The art of performing better
The heads and deputies had been invited to a seminar organised by the department's school effectiveness unit to "celebrate" their success, to say how they had achieved it - and to pass ideas on to ministers and officials. The event was organised for the day the secondary school tables, which now include rankings of improvement during the past four years.
The first step towards success, according to John Clinton, head of St Alban's, a Roman Catholic voluntary-aided comprehensive in Ipswich, was to draw up a clear new mission statement stressing the school's dual commitment to learning and the Christian ethos. He followed this by revising the job descriptions of his senior management team and heads of department, setting out not only what they were to do but how they were to do it.
Then followed analysis of the figures and target-setting for individual departments and pupils. Pupils were "tracked", initially in Year 11 and now all the way down to Year 7, with individual targets set for each half term and teacher mentors to keep them on track. Departments would indicate "borderline pupils" and say what pupils and staff needed to do to improve their performance.
This kind of close analysis of the figures and monitoring of individual pupils was frequently mentioned during the day. As Steven Andrews, himself a successful head in Hertfordshire until he joined the school effectiveness unit in September, remarked to the assembled heads: "You have no fear of measuring."
Lyndon Jones, the former FE college principal brought in to head Harris City Technology College in Croydon, warned against concentrating only on success in grades A to C at GCSE. "Don't ignore A to G as a stepping stone," he told his colleagues. Ensuring no pupil left without at least one A to G grade was "politically very important".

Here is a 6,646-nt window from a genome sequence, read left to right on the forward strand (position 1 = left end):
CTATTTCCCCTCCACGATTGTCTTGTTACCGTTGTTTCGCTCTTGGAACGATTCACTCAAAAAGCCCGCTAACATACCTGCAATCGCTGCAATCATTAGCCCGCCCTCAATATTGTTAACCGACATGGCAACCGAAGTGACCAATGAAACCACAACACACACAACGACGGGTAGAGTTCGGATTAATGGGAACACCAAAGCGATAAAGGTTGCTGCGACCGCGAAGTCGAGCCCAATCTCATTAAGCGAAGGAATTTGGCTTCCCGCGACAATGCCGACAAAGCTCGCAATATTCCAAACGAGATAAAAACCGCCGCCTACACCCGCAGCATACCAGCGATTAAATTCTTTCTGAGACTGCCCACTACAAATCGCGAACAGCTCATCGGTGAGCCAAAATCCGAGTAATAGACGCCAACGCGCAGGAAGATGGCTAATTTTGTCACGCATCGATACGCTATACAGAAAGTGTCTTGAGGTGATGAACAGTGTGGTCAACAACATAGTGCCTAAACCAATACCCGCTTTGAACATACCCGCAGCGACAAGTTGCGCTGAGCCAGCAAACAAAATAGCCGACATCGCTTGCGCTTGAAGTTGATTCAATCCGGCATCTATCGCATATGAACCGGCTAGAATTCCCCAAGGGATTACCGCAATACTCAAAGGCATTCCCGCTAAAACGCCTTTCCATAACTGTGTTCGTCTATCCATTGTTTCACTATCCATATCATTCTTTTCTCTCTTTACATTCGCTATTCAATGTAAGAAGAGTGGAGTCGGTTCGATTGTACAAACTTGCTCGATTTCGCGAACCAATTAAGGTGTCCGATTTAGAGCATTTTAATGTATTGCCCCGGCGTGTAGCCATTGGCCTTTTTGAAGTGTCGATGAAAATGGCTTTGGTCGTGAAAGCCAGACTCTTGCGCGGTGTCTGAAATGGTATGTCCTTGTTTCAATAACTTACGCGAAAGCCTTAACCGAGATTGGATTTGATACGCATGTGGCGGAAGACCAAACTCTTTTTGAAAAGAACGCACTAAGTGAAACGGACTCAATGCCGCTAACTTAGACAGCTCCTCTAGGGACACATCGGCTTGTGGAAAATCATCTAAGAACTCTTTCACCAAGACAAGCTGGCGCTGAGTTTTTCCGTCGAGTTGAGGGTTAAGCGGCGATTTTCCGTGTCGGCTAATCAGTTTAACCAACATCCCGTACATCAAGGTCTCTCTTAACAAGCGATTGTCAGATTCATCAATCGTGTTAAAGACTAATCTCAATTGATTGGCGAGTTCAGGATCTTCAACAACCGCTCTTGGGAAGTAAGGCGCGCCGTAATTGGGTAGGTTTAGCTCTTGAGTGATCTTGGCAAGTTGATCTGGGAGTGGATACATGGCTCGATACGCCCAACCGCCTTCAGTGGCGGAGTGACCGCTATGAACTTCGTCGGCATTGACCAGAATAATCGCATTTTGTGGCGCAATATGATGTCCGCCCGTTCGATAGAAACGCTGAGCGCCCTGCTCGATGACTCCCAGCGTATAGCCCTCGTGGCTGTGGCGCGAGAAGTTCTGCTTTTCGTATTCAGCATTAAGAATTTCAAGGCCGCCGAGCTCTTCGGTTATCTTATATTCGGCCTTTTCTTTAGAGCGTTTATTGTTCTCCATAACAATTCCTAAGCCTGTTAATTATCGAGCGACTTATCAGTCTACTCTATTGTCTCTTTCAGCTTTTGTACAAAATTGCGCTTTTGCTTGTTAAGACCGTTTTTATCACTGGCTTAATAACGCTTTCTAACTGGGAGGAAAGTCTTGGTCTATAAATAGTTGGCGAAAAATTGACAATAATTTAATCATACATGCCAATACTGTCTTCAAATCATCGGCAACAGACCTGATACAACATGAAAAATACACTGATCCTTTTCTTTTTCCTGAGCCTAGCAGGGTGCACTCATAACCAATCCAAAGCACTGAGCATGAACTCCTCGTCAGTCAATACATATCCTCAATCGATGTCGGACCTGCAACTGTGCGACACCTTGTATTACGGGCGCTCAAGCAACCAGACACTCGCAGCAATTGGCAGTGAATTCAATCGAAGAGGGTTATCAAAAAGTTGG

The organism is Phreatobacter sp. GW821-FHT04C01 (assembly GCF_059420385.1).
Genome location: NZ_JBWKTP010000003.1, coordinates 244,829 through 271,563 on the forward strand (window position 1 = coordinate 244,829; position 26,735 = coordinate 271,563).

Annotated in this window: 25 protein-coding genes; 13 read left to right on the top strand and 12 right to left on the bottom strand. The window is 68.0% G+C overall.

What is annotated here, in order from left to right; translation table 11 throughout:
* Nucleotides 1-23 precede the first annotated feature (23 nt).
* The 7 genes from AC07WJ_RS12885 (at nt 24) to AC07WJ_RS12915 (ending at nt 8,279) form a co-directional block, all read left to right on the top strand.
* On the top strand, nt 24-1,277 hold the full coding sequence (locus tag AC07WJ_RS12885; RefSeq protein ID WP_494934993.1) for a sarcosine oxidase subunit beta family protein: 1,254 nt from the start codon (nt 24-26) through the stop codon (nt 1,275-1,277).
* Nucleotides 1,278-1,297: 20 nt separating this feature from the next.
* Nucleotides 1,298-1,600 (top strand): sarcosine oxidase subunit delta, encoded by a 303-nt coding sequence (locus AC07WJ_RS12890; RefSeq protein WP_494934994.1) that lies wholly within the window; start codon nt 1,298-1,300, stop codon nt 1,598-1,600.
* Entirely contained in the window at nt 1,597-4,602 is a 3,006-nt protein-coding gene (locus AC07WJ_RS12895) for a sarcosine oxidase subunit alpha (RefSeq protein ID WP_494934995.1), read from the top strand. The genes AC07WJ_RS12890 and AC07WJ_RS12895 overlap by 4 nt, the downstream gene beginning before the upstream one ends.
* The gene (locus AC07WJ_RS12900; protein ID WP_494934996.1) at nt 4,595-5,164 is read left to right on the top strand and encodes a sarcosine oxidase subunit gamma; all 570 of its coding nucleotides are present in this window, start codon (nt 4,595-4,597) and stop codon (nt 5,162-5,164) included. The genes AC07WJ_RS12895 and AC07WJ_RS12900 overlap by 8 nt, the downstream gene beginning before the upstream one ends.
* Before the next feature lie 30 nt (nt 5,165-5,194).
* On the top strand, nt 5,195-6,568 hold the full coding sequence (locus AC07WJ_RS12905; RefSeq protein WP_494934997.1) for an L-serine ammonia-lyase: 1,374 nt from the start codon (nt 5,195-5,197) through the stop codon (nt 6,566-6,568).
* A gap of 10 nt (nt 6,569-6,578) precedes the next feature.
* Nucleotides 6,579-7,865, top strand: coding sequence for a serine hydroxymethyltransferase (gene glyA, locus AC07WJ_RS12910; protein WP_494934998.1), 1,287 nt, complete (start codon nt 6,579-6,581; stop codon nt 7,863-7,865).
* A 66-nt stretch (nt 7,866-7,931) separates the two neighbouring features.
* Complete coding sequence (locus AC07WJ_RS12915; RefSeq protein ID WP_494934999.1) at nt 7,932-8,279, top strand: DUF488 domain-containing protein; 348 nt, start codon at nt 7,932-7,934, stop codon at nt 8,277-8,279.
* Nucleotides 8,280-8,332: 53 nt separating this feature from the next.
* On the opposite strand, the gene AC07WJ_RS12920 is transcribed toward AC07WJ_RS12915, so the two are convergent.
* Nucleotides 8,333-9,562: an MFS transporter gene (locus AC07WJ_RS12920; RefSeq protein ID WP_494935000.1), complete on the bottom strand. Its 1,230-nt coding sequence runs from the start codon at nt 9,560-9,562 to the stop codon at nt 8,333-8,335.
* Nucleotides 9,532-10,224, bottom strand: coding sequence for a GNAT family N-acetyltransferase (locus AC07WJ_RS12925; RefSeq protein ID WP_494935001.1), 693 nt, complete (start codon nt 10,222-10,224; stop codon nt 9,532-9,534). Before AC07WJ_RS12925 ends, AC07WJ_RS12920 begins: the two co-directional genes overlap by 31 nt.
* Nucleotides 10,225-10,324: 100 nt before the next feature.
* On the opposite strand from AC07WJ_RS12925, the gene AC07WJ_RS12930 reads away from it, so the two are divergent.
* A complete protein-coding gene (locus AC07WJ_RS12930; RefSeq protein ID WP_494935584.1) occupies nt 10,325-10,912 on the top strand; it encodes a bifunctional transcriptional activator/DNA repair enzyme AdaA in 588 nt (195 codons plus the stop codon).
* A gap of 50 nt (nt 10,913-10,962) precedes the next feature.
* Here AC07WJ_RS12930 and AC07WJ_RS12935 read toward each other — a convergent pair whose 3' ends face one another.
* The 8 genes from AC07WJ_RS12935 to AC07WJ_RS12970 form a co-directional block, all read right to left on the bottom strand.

When John Swinburn took over as head of Cheslyn Hay High School, a local authority comprehensive in Staffordshire, in 1985, he found the figures showed "a terrible problem with boys" - about a 20 per cent gap between the number getting five A to Cs and the number of girls achieving that level.
A combination of mentoring (using tough and successful male teachers for the boys), the use of luridly coloured personal organisers and changes in classroom management had boosted the achievement of all pupils and narrowed the gap between girls and boys, Mr Swinburn said.
In 1997, 54 per cent of boys got five A to Cs,compared with 69 per cent of the girls.
"You've got to get rid of the rubbish teachers," said Andy Halpin of Harris CTC. "You've got to recognise the damage that can be done and the unnecessary waste."
But as education minister Estelle Morris pointed out during the seminar, it was very hard to get across the message criticising poor teachers. It always seemed to upset the best teachers most, perhaps because they were the most self-critical, she suggested.
She also entered a word of warning about the need for a sophisticated approach to school improvement. Some schools might feel they were doing everything the most improved schools were doing and yet it was not working for them, she said. Even the heads at the seminar might not have been so successful in other schools.